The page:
On the evening of September 27, 1954, Steve Allen sat at his piano for his opening monologue and quipped, “this show is gonna go on… forever.” At the time he was referring to that actual episode (he was on the air from 11:15 to 1 AM), but his words have turned out to be quite prophetic as his show, NBC’s Tonight Show still lumbers on today. A surprising number of late night show conventions that are still used today, like the opening monologue, being played to the desk, celebrity interviews, all started right here. Of course, that makes sense, since Steve had a lot of time to fill…
Taking The Tonight Show national was the idea of NBC’s president, Sylvester “Pat” Weaver (Sigourney’s dad!) and was launched with two companion shows: The Today Show, and a midday show called Home. Each of these shows were the first of their kind, and quite frankly, were all expected to fail. Before this point, no one thought people would want to watch television before work, or before they went to sleep. Initially the Tonight Show, before it was called that, was just a local late night show that Steve Allen hosted on New York City NBC station for forty minutes after the news. In fact, the first fifteen minutes of the first Tonight Show were only shown in New York during that time. This portion of the show had it’s own local sponsor (Knickerbocker Beer) and it’s own pace. Instead of a traditional string of jokes that the modern viewer might expect, Steve banters for a moment, then sings a song as his bandleader plays on the piano. Then, he brings out another performer and they play another song.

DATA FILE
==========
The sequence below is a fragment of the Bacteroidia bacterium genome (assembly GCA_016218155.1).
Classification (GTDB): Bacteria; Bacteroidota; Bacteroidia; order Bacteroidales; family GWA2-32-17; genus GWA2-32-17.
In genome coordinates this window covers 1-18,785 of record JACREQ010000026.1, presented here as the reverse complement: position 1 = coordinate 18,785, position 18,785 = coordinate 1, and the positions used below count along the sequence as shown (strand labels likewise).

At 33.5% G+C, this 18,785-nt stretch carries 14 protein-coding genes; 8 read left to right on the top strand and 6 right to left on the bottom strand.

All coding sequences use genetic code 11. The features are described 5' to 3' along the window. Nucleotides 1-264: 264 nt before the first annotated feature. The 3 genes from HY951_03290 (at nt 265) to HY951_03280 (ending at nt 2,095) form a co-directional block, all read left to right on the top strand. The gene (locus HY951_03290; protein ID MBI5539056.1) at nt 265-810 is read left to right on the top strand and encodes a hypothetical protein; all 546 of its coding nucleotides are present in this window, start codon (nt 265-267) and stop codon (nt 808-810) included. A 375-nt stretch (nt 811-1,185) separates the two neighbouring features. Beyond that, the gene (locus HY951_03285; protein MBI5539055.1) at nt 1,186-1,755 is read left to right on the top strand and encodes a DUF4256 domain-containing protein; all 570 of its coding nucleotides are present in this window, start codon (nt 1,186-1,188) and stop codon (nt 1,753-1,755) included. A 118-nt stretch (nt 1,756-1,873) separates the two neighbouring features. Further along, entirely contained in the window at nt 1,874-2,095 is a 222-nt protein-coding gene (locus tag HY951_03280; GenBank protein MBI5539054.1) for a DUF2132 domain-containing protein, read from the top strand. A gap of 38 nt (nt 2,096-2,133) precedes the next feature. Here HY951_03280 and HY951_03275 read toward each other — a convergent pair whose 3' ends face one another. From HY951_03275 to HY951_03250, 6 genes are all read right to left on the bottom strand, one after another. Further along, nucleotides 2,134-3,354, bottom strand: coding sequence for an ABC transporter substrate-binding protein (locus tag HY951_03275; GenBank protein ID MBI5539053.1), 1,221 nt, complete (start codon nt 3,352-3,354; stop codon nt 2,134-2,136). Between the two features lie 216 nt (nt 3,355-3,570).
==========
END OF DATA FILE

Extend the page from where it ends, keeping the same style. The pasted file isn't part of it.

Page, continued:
The idea of playing two songs in the first ten minutes of the Tonight Show might really stand out to someone who has read The War for Late Night, Bill Carter’s book about the Conan/Leno fiasco. In it he talks about the pressure Conan was under to book fewer musical guests since the tastes of the audiences varied so widely and band performances would often tend to lose viewers. Fifty years earlier, something like forty percent of the Tonight Show was music.
Finally, at midnight, The Tonight Show proper kicks in with its first national broadcast. But of course, since we’re talking about live television, the show can’t even get through the opening titles without a problem. As it’s explained to the audience later, the opening titles were to be shown on a scrolling marquee in the middle of Time Square. Unfortunately, the mobile Cadllac that was supposed to get this shot ran into trouble, and the cameraman clearly had no idea what he was supposed to be looking at.